Mine the conflict

Scripture of the Week – Proverbs 27:17: “Iron sharpens iron just as one person sharpens another”

For this week’s content, here’s a shout out to Patrick Lencioni’s The Five Dysfunctions of a Team – we’re leaning on some of his material as a backdrop to discuss our own experience helping teams with dysfunction.

Once we have built trust among our teams – the next level of effort required of the leader is to continually mine the conflict that exists or comes up within any organization. When Lencioni talks about this, he does so in the context of directly addressing conflict, making commitments or holding people accountable. All of this can be the result of dysfunction and/or cause conflict which is why the leader must always be on guard and have the courage to address it as it comes up.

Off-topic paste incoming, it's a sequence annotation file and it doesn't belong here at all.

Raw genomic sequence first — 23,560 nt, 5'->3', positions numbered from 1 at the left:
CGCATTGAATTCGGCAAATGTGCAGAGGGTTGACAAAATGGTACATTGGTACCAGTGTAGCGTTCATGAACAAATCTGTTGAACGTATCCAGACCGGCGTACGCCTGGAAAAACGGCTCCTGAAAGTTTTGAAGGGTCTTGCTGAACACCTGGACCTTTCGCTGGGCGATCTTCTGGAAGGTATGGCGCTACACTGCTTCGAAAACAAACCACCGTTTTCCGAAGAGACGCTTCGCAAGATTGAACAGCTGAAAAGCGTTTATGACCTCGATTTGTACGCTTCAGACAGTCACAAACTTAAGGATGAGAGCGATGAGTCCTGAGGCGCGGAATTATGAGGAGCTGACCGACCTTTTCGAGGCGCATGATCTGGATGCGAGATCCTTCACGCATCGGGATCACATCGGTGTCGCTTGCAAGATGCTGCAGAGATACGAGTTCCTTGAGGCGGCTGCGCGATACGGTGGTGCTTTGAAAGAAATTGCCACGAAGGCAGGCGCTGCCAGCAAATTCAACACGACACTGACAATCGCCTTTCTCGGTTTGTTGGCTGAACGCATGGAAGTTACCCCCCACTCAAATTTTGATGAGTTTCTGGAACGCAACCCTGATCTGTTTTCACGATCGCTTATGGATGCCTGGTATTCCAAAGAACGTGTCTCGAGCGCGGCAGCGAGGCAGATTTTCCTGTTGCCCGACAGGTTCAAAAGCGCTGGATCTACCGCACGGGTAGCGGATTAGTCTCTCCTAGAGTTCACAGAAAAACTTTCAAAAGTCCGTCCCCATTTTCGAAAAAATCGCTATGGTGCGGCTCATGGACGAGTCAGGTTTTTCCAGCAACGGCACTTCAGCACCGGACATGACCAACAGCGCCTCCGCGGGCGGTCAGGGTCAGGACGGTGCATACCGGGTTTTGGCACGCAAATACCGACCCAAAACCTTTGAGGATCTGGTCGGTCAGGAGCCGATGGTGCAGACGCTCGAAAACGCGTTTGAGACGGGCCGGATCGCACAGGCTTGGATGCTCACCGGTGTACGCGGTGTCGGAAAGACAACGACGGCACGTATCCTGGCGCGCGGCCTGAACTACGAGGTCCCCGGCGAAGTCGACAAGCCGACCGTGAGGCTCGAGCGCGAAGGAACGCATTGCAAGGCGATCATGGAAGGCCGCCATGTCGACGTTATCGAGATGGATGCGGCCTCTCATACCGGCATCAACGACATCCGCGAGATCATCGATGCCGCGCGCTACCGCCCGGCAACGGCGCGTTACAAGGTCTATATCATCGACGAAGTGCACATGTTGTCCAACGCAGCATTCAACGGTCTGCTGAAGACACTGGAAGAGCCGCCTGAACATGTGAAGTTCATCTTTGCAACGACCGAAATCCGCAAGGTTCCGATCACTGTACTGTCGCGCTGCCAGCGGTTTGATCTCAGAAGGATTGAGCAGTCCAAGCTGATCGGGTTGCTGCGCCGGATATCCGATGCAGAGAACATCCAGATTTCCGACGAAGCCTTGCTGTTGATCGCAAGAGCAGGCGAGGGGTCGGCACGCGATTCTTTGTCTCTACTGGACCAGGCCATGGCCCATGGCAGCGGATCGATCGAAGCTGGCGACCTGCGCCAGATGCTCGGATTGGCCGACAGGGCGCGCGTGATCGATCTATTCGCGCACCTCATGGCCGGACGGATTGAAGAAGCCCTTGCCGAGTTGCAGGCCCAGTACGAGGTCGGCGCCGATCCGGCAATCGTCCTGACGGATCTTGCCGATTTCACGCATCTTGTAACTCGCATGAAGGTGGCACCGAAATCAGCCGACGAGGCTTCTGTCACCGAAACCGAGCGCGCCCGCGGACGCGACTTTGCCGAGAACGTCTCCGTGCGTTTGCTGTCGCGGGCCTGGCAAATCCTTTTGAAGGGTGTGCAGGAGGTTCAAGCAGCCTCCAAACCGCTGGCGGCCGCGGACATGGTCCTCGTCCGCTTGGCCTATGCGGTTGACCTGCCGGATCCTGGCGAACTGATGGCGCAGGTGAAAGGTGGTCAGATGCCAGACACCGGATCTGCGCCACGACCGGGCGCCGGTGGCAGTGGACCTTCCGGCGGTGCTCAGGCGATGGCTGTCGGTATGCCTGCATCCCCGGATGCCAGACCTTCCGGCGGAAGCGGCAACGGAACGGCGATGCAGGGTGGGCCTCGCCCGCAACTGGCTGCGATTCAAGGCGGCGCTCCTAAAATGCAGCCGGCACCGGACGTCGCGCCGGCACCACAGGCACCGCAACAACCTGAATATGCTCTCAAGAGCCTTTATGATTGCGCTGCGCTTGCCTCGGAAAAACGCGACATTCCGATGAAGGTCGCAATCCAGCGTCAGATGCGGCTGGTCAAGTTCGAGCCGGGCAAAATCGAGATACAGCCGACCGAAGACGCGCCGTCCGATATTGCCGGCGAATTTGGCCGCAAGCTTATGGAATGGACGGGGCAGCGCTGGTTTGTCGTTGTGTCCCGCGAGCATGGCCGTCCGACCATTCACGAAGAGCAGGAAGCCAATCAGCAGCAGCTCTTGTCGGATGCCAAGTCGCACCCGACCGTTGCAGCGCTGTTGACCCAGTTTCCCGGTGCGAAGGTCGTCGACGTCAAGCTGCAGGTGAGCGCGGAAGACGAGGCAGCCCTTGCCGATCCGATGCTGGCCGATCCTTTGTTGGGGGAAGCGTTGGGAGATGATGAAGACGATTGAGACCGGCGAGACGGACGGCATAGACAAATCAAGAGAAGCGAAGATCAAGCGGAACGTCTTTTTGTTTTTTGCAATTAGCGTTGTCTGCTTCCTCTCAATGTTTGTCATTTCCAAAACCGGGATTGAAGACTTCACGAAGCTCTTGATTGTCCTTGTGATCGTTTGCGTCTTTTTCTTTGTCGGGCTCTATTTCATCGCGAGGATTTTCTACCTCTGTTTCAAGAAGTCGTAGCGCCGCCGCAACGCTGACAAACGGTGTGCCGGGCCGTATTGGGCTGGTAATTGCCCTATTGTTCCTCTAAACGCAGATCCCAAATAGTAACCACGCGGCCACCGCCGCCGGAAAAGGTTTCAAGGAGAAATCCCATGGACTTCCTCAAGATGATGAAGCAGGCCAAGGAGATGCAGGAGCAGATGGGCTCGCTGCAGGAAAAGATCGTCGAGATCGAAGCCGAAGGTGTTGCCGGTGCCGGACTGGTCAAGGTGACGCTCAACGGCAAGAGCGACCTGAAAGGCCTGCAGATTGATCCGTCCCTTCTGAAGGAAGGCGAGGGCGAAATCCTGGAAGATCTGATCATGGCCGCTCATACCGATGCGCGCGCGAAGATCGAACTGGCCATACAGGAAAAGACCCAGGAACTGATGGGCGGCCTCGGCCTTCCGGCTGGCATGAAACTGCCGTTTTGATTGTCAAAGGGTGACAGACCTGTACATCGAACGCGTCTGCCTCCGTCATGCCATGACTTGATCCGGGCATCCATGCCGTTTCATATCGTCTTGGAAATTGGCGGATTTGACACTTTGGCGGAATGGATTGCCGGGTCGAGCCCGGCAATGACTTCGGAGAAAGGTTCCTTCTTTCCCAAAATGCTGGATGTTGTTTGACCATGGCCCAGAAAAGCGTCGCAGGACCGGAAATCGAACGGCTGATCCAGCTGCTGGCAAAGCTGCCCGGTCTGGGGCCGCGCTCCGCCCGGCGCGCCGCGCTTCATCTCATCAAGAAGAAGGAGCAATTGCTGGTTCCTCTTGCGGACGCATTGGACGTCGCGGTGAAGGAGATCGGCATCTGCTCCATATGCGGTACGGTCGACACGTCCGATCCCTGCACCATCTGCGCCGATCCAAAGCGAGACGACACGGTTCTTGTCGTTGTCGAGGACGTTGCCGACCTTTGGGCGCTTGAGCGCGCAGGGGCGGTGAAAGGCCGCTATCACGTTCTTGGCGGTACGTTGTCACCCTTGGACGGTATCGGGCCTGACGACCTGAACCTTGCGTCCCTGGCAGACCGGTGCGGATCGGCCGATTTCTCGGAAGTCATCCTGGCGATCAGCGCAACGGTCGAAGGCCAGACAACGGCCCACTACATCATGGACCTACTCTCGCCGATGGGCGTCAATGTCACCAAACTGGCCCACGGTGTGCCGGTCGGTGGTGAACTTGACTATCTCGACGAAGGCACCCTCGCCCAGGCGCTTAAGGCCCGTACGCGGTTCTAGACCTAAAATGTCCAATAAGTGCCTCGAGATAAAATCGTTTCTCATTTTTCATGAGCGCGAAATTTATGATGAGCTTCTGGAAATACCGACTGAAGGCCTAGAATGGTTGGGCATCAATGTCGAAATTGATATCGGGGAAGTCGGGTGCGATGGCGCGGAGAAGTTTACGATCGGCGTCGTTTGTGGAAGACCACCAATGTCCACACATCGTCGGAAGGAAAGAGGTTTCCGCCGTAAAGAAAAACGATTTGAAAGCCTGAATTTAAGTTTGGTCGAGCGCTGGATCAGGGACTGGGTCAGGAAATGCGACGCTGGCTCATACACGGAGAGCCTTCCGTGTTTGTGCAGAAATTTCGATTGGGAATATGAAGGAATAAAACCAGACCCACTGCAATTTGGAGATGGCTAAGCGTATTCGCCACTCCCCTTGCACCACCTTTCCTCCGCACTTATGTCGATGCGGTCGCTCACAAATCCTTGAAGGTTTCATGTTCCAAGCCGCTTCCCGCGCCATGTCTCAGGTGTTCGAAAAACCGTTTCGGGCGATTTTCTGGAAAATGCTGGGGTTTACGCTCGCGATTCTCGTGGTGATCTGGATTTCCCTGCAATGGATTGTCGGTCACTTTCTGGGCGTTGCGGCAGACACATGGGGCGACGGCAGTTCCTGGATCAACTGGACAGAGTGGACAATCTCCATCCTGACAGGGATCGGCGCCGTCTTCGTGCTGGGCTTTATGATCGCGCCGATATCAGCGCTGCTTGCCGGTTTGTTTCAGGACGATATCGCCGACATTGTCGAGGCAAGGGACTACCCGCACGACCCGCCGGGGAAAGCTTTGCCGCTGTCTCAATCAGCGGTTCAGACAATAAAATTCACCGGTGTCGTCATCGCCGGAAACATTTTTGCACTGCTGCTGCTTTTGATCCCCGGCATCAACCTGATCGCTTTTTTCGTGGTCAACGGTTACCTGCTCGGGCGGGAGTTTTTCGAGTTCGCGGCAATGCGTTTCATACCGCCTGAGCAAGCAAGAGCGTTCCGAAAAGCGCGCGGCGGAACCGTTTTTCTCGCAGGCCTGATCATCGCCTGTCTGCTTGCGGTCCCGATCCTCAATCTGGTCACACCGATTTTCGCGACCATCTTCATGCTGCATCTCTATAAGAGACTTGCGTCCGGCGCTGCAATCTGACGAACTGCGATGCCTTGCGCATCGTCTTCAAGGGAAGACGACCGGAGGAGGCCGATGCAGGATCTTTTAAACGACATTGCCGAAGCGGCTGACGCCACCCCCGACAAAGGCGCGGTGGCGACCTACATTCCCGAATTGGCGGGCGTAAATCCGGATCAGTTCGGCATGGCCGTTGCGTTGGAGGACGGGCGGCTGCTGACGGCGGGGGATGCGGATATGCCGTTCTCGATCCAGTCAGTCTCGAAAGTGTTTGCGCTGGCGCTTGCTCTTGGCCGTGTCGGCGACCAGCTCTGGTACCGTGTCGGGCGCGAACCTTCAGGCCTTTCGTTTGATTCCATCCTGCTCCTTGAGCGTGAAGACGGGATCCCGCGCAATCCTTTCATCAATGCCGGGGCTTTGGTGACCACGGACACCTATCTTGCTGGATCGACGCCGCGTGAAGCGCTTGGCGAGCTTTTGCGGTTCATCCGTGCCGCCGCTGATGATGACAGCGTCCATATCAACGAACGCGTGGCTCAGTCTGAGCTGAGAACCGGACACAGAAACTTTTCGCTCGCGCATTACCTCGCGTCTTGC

In our coaching and consulting work, we find the root of conflict comes in five forms which we’ll briefly cover here:

  1. Process conflict – this is the simplest example. This usually results from a conflict over improving a process problem in a company. While it can be difficult depending on the personalities involved, it usually comes with a relatively easy process that can be measured at each step along the way with opportunities to demonstrate quantifiable improvement from a particular change. Think of this as solving the widget manufacturing problem – the cost side of how your business delivers value. Some conflict may come up as a result but it’s a justifiable business change for the good of the customer.